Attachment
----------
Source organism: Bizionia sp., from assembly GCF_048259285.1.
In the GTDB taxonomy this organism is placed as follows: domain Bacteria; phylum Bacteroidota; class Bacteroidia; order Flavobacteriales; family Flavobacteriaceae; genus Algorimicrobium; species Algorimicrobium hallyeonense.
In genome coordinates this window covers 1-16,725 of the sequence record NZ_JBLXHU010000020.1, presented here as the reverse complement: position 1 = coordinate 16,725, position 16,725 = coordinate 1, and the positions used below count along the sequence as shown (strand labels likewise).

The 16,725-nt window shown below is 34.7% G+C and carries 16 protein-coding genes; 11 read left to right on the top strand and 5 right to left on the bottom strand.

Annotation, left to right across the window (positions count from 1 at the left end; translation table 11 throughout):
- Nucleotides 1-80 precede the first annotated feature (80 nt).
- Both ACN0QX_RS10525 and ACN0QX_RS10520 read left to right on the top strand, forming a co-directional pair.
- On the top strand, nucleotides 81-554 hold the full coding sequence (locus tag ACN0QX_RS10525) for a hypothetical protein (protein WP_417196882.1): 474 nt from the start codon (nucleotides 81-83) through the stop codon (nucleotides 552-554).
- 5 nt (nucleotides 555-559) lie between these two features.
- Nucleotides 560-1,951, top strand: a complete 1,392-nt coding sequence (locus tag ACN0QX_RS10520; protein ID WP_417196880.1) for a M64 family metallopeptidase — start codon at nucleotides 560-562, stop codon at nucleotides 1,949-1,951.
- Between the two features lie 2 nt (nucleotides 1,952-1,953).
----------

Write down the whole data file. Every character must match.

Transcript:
Source organism: Bizionia sp., from assembly GCF_048259285.1.
In the GTDB taxonomy this organism is placed as follows: domain Bacteria; phylum Bacteroidota; class Bacteroidia; order Flavobacteriales; family Flavobacteriaceae; genus Algorimicrobium; species Algorimicrobium hallyeonense.
In genome coordinates this window covers 1-16,725 of the sequence record NZ_JBLXHU010000020.1, presented here as the reverse complement: position 1 = coordinate 16,725, position 16,725 = coordinate 1, and the positions used below count along the sequence as shown (strand labels likewise).

The 16,725-nt window shown below is 34.7% G+C and carries 16 protein-coding genes; 11 read left to right on the top strand and 5 right to left on the bottom strand.

Annotation, left to right across the window (positions count from 1 at the left end; translation table 11 throughout):
- Nucleotides 1-80 precede the first annotated feature (80 nt).
- Both ACN0QX_RS10525 and ACN0QX_RS10520 read left to right on the top strand, forming a co-directional pair.
- On the top strand, nucleotides 81-554 hold the full coding sequence (locus tag ACN0QX_RS10525) for a hypothetical protein (protein WP_417196882.1): 474 nt from the start codon (nucleotides 81-83) through the stop codon (nucleotides 552-554).
- 5 nt (nucleotides 555-559) lie between these two features.
- Nucleotides 560-1,951, top strand: a complete 1,392-nt coding sequence (locus tag ACN0QX_RS10520; protein ID WP_417196880.1) for a M64 family metallopeptidase — start codon at nucleotides 560-562, stop codon at nucleotides 1,949-1,951.
- Between the two features lie 2 nt (nucleotides 1,952-1,953).